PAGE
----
An extravaganza for the mind and 5 senses. Sign up for sneak peeks and news!



CATFISH & ONION is an education initiative that celebrates American culture through food and music. Using a myriad of art forms including music, food, theater, and visual arts, Catfish & Onion teaches students of all ages how our country's rich history of eating and dancing together informs our present and illuminates our future. 

FALL 2021:

Tune in the Michigan's Chelsea Library District You Tube channel in November 2021 for SONG TO TABLE, celebration of the Library of Congress’ historic trip to the Great Lakes region during the Great Depression. SONG TO TABLE explores the close links between Michigan’s food and music traditions and how those traditions live on today.

Don't miss C/Os Catie Baumer Schwalb as she prepares one of the era's most ingenious desserts and tells the fascinating story of how it became a sensation in Michigan and around the U.S. Visit the Chelsea District Library website for recipes and more info. Also check out C/Os Paul Burch in conversation with GRAMMY winner Fats Kaplin (Jack White, John Prine) as they perform songs Alan Lomax recorded in Michigan and Wisconsin in the late 1930s. 



CATIE BAUMER SCHWALB. Catie is a chef, food writer, photographer, and mom who splits her life between the city and the country.  She received her Master of Fine Arts from the National Theater Conservatory and her Grand Diplôme in classic culinary arts from the French Culinary Institute in New York City. and @catieschwalb.

PAUL BURCH. Over a dozen albums, GRAMMY nominee Paul Burch and his unmistakably modern but instantly classic songs have attracted fans and collaborators across styles and generations from Ralph Stanley to Doug E. Fresh. Burch's latest album Light Sensitive was named "Best of Nashville 2020" by the Nashville Scene who called it "further proof that he’s one of our finest wordsmiths and interpreters of the world around us."

Coming in 2022: Cooking with Fats

A C&O Radio Sketch featuring Fats Kaplin

American music treasure Fats Kaplin (seen here at 18 in a white tie on tour with folk hero Roy Bookbinder) grew up in New York City in the 1960s. And from a young age, his twin passions have been cooking and rural Southern music. In the first of our series of music interviews coming soon, see, hear, and taste Fats' amazing story! You'll find we're all more connected than you might think.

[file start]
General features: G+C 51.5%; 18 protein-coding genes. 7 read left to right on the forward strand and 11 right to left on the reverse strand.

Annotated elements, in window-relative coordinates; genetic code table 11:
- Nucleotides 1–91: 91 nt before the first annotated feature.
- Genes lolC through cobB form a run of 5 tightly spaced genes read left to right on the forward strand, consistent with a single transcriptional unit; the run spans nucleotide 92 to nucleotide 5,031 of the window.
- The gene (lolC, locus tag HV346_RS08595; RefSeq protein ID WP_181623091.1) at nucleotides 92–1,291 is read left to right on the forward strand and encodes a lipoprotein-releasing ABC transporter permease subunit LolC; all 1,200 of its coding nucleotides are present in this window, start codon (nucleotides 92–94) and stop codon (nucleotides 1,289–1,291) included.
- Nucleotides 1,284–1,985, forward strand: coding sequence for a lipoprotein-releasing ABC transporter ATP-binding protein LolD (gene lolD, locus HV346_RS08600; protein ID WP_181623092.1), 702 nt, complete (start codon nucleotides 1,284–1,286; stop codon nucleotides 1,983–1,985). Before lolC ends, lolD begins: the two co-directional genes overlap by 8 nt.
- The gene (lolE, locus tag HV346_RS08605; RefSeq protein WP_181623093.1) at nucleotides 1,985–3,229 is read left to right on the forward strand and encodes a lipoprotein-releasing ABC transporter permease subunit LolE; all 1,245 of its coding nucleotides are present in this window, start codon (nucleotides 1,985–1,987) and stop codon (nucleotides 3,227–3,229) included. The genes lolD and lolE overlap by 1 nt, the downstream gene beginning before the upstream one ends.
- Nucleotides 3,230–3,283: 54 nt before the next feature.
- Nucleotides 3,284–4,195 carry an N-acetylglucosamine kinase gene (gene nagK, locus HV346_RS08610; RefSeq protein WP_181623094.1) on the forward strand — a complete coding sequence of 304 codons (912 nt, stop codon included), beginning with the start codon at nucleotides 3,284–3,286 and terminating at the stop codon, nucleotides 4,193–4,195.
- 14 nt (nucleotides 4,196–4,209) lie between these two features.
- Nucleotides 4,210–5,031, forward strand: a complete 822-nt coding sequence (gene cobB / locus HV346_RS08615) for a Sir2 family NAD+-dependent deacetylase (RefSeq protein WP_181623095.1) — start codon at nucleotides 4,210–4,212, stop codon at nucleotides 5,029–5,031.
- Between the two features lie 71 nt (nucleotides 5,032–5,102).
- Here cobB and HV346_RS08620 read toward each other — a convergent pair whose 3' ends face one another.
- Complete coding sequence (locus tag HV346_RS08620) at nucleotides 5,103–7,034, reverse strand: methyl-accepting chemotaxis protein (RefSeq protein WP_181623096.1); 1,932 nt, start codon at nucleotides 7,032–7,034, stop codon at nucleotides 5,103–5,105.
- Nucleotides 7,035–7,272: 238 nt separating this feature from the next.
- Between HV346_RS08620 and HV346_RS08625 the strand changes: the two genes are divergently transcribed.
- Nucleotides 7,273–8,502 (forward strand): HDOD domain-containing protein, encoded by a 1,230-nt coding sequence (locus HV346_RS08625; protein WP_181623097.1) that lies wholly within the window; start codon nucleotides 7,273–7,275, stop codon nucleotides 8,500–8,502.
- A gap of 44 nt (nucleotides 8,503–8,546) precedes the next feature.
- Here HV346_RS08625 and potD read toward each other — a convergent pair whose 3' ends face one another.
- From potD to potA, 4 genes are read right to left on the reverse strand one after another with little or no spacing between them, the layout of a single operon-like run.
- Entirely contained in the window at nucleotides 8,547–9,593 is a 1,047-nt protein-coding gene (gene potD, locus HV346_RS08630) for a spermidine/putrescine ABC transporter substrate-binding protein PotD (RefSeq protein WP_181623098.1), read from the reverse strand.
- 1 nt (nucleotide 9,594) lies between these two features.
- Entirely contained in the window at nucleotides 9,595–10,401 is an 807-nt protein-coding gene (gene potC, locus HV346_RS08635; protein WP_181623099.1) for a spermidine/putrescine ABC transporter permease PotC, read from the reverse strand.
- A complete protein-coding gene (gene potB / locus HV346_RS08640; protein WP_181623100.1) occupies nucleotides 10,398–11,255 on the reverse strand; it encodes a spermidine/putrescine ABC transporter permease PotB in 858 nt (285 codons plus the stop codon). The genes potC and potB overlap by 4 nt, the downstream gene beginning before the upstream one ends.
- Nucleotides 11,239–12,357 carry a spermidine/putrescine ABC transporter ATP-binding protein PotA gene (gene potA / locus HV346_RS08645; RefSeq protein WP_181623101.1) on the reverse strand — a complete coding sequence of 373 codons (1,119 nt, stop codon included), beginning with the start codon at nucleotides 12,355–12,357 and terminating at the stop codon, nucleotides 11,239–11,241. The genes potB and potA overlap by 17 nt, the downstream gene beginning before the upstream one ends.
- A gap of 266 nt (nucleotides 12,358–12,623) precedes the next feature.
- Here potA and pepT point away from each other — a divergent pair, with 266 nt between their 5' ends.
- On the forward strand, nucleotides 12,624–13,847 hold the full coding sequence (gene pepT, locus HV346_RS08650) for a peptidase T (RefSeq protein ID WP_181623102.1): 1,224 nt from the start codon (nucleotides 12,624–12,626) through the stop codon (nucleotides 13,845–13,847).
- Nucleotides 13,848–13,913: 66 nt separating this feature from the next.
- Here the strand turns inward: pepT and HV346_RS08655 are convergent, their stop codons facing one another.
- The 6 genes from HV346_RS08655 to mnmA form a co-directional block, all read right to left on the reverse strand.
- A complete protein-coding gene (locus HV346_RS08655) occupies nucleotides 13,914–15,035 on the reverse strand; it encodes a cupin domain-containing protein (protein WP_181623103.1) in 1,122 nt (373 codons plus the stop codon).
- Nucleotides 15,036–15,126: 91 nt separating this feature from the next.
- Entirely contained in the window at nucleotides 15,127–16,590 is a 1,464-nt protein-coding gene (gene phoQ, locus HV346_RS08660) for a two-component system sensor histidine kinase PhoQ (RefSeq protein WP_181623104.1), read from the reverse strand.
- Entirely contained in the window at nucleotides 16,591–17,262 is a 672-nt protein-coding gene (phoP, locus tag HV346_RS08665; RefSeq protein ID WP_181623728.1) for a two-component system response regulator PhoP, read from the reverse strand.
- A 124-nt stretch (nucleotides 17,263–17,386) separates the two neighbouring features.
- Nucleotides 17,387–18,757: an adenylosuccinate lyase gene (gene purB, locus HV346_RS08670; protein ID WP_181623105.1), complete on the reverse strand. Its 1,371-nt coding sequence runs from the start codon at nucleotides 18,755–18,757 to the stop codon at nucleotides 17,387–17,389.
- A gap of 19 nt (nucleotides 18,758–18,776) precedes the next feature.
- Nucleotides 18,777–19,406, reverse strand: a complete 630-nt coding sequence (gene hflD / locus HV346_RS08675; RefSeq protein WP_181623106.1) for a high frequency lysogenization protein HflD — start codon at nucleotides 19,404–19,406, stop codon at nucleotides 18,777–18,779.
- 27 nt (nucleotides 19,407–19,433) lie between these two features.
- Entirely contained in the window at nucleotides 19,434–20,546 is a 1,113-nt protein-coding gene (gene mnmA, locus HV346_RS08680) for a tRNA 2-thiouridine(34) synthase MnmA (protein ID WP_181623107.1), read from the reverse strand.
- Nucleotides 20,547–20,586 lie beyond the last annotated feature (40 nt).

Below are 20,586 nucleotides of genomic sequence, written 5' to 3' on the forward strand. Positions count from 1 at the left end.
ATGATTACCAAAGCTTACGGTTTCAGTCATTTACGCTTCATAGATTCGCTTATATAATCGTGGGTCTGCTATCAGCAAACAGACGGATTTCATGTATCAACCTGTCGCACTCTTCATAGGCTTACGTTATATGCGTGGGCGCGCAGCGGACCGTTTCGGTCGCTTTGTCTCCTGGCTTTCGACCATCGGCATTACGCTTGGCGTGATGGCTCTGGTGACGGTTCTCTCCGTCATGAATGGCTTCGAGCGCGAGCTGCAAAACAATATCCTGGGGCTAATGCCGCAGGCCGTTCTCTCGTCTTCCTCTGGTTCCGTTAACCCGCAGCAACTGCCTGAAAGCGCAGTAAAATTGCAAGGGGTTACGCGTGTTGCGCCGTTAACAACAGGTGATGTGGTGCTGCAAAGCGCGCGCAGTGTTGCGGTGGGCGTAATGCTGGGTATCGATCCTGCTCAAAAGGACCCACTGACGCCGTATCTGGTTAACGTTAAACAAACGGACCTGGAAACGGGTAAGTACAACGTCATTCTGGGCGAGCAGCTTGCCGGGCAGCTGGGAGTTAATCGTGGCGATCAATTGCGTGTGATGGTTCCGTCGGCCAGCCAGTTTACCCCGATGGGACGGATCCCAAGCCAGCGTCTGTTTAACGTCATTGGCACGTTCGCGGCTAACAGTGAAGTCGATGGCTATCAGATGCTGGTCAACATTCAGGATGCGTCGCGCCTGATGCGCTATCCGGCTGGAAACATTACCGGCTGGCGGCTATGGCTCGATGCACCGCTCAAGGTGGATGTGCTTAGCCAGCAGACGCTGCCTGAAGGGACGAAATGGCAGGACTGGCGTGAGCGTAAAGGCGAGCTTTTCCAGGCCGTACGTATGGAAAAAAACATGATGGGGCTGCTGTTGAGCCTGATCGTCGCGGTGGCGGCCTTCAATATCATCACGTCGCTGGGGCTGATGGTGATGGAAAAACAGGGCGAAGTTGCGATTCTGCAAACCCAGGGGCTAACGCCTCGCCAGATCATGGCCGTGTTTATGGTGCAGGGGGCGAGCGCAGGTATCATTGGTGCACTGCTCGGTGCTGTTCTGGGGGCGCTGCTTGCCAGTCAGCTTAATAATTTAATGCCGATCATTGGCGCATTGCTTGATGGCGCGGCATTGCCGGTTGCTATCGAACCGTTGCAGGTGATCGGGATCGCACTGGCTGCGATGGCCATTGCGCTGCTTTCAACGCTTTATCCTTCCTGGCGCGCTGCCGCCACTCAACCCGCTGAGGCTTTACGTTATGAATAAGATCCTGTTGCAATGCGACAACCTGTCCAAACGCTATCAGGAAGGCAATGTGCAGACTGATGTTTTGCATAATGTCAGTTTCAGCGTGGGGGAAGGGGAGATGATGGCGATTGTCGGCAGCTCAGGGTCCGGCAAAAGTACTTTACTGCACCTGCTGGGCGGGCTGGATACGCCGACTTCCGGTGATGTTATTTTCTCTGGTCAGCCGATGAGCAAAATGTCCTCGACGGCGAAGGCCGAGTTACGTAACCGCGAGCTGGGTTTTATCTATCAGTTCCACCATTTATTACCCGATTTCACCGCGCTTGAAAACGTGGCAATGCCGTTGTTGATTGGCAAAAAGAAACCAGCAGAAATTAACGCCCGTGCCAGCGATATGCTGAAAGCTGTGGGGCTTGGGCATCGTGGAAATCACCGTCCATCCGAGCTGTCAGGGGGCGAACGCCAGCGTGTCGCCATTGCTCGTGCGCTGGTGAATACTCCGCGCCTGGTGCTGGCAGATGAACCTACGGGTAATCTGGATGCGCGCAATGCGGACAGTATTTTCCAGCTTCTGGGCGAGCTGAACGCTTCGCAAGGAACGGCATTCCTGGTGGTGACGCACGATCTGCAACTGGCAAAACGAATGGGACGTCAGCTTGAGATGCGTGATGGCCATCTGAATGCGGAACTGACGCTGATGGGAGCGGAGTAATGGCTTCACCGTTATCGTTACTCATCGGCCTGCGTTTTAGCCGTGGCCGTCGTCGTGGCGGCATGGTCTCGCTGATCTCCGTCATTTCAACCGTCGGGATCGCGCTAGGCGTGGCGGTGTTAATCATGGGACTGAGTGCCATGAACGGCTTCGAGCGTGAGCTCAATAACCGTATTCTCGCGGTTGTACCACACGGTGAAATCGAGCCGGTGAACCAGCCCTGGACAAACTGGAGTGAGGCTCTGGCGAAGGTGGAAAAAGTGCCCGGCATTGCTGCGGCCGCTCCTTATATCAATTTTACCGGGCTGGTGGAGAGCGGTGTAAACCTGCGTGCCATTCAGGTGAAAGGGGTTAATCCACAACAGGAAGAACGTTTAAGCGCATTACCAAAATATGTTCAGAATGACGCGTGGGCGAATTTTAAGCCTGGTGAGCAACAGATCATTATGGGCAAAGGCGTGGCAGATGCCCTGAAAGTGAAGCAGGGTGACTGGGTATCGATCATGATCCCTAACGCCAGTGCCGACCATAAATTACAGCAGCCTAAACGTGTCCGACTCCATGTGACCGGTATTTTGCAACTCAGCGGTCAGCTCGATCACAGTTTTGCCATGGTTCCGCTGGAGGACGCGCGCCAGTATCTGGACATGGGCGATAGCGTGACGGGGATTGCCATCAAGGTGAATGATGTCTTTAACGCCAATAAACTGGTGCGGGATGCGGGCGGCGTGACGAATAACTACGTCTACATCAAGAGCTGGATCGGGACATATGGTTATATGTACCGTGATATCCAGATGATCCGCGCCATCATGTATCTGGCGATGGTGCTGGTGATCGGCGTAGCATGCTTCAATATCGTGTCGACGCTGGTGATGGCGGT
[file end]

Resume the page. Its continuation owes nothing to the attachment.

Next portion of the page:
Cooking with Fats

"The greatest thing about growing up in NYC in the 1960's for me was the folk scene," Fats Kaplin told C&O. "Pete Seeger and the New Lost City Ramblers, who I saw on his show, Rainbow Quest. Some of the artists on the scene at that time were Jim Kweskin, Dave Van Ronk, John Fahey, the Incredible Stringband. Through their music, I became aware of all the 78 reissues that were available at the Lincoln Center Library. And then I became deeply immersed in rural string bands, blues and early jazz. There was a rawness and a fire about a lot of this music. To this day, it still reaches out and grabs me. As a teenager, I didn’t like anything that smacked of being commercial. I didn’t listen to Top 40 Radio. I just wanted to hear Charley Patton and Gid Tanner and The Skillet Lickers. Musically, whatever I do, no matter how far I’ve branched out, those roots are still there. 

The idea of being an itinerant fiddle player greatly appealed to me as a teenager and I went on the road at 17. My first recording and extended touring was with the country blues guitarist Roy Bookbinder. I did two albums with him for Nick Pearl’s Blue Goose label in New York City.. My immediate family were all artists and, I think, were a bit baffled with my fascination with rural southern culture."